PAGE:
EP0460769A1 - Semi-permeable composite membrane and process for manufacturing same - Google Patents

Semi-permeable composite membrane and process for manufacturing same Download PDF

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Publication number
EP0460769A1
EP0460769A1 EP19910201403 EP91201403A EP0460769A1 EP 0460769 A1 EP0460769 A1 EP 0460769A1 EP 19910201403 EP19910201403 EP 19910201403 EP 91201403 A EP91201403 A EP 91201403A EP 0460769 A1 EP0460769 A1 EP 0460769A1
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polymer
membrane
example
reactive
weight
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EP19910201403
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German (de)
French (fr)
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EP0460769B1 (en )
Inventor
Dirk Marinus Koenhen
Aloysius Henricus Antonius Tinnemans
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X-Flow BV
X Flow BV
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X-Flow BV
X Flow BV
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    • BPERFORMING OPERATIONS; TRANSPORTING
    • B01PHYSICAL OR CHEMICAL PROCESSES OR APPARATUS IN GENERAL
    • B01DSEPARATION
    • B01D69/00Semi-permeable membranes for separation processes or apparatus characterised by their form, structure or properties; Manufacturing processes specially adapted therefor
    • B01D69/12Composite membranes; Ultra-thin membranes
    • B01D69/125In-situ manufacturing by polymerisation, polycondensation, cross-linking, and/or reaction
    • BPERFORMING OPERATIONS; TRANSPORTING
    • B01PHYSICAL OR CHEMICAL PROCESSES OR APPARATUS IN GENERAL
    • B01DSEPARATION
    • B01D69/00Semi-permeable membranes for separation processes or apparatus characterised by their form, structure or properties; Manufacturing processes specially adapted therefor
    • B01D69/14Dynamic membranes
    • B01D69/141Heterogeneous membranes, e.g. containing dispersed material; Mixed matrix membranes

Abstract

The invention relates to a semi-permeable composite membrane with a porous carrier substrate whereon a polymer network obtained by interfacial polymerisation is applied, said network comprises an additional polymer. According to the present invention said additional polymer is dissolved in the water phase or in the organic phase, from which said interfacial polymerisation occurs, which additional polymer is molecularly entangled in said network and may regulate in particular the selectivity and the permeability of the composite membrane.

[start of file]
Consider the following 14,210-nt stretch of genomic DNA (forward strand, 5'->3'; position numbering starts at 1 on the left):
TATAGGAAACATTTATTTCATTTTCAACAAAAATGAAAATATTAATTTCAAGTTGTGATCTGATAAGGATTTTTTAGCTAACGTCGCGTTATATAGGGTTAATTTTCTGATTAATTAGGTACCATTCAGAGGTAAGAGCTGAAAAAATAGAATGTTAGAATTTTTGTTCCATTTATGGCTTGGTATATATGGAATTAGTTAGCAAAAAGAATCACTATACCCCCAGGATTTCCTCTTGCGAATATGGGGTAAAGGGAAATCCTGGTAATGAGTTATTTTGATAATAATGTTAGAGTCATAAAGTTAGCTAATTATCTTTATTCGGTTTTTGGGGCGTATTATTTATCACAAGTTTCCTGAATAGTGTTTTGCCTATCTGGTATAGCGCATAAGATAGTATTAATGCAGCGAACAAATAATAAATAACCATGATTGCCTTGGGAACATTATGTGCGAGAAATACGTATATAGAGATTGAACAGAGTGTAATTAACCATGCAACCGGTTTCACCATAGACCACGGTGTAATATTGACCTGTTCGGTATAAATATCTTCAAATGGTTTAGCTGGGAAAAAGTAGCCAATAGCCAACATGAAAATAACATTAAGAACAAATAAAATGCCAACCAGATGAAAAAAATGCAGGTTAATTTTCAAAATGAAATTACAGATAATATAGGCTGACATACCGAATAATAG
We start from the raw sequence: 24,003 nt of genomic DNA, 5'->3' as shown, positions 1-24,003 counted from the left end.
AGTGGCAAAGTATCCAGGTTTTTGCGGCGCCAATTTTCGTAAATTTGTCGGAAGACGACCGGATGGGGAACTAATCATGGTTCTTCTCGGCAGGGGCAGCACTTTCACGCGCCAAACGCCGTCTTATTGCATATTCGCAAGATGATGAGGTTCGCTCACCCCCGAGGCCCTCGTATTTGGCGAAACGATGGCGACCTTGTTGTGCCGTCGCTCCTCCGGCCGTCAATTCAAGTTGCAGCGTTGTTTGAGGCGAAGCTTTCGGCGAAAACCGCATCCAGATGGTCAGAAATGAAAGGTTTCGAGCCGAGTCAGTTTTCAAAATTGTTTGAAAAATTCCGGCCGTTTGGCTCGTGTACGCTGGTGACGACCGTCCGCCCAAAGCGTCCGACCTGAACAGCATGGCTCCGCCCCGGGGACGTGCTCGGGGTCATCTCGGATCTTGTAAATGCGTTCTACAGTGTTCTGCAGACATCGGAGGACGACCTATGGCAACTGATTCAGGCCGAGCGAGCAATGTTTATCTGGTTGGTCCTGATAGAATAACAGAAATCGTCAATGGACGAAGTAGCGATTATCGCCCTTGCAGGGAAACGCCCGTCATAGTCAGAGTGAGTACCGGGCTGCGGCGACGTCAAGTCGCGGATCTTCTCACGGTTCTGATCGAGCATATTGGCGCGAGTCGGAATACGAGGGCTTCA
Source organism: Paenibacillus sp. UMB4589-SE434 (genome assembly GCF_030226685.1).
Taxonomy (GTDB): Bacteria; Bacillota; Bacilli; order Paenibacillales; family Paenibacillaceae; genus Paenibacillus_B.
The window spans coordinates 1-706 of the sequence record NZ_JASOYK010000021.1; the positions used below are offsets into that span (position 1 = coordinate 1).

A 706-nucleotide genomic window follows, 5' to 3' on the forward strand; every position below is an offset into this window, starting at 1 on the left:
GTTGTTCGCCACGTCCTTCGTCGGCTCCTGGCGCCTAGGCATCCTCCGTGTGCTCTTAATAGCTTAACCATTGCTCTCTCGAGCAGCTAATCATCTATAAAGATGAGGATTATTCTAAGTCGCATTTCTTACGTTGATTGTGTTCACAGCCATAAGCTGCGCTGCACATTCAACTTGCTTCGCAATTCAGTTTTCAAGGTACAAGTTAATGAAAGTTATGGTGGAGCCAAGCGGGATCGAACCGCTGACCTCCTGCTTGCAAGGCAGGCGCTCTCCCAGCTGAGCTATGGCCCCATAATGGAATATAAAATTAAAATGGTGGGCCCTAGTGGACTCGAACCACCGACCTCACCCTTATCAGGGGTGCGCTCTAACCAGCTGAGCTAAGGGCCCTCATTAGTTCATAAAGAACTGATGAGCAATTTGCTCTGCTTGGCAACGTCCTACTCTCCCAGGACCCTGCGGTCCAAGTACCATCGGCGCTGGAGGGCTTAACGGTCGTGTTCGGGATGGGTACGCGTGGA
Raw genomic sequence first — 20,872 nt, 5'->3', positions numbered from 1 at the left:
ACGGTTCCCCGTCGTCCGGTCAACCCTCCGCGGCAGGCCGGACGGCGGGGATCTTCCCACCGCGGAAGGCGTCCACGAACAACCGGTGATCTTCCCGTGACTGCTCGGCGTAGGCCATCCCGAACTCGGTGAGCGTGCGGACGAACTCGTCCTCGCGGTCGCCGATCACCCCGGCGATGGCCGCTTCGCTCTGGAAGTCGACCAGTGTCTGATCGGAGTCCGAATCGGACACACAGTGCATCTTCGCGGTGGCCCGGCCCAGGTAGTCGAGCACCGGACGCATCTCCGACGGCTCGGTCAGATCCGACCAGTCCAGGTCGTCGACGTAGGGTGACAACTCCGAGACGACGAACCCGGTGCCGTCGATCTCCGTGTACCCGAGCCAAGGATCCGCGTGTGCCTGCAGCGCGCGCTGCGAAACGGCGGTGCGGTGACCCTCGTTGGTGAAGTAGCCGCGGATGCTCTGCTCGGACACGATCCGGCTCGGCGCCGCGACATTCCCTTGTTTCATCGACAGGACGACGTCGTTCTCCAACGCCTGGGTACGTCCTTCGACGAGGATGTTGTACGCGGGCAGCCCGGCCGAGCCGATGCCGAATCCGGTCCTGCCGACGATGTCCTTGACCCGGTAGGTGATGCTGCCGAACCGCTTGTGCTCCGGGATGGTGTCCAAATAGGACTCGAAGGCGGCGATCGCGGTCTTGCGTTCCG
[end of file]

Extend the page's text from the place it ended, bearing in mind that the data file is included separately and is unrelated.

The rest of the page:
Preferably the additional polymer is a non-reactive polymer.
Furthermore, the invention relates to a process for manufacturing the above-mentioned semi-permeable membrane.

Description

  • [0001]
    The present invention relates to a semi-permeable composite membrane with a porous carrier substrate on which a polymer network obtained by interfacial polymerisation is applied, said network comprises an additional polymer and a process for manufacturing such semi-permeable membrane.
  • [0002]
    Such semi-permeable composite membrane is known from the European patent application 0 311 912. As porous carrier one uses herewith preferably a polysulphone. On the porous carrier poly-meta-phenylene tetrahydrofuran 2,3,4,5-tetra-carboxamide is applied by interfacial polymerisation. Such membranes are suitable for use in aqueous systems, in particular for removing salts from aqueous solutions.
  • [0003]
    From the European patent application 0 275 027 is known that one may remove by reverse osmosis materials which are dissolved or disperged in a solution or disperging medium, wherein said materials are separated from the solvent respectively disperging medium. The membranes used herein are selective permeable for certain components of the mixture to be separated. The known processes and membranes here described are in particularly developed for separation processes in water. Herein an aqueous feed solution is brought in contact with a surface of the reverse osmosis membrane under pressure. The water permeability of the membrane is promoted by the applied pressure.
  • [0004]
    Membranes in general may be prepared from a polymer, for example polyamide, as described in the US patent 4,277,344. From more recent developments it has appeared that thin film composite membranes in particular are suitable for reverse osmosis. Such membranes which have a good salt retention are described in the US patents 4,520,044 and 4,606,943.
  • [0005]
    The US patent 4,767,148 describes thin film composite membranes for reverse osmosis which membranes are manufactured by interfacial polymerisation of a polyfunctional primarily water soluble primary or secondary amine in an aqueous solution with a relatively water insoluble polyfunctional acyl halide in an organic solvent.
  • [0006]
    Thin film composite membranes are in general prepared by interfacial polymerisation. Mostly one uses reactions of polyfunctional amines with polyfunctional acid halides or polyfunctional isocyanates.
  • [0007]
    In a known process a porous carrier substrate, in general a polysulphone ultra-filtration membrane is coated with a solution of one of the components whereafter the so coated membrane is brought in contact with a solution of the other reactive component wherein the respective solvents are inmiscible.
  • [0008]
    The reaction occurs at the interface wherein a thin polymer film with separation properties is obtained.
  • [0009]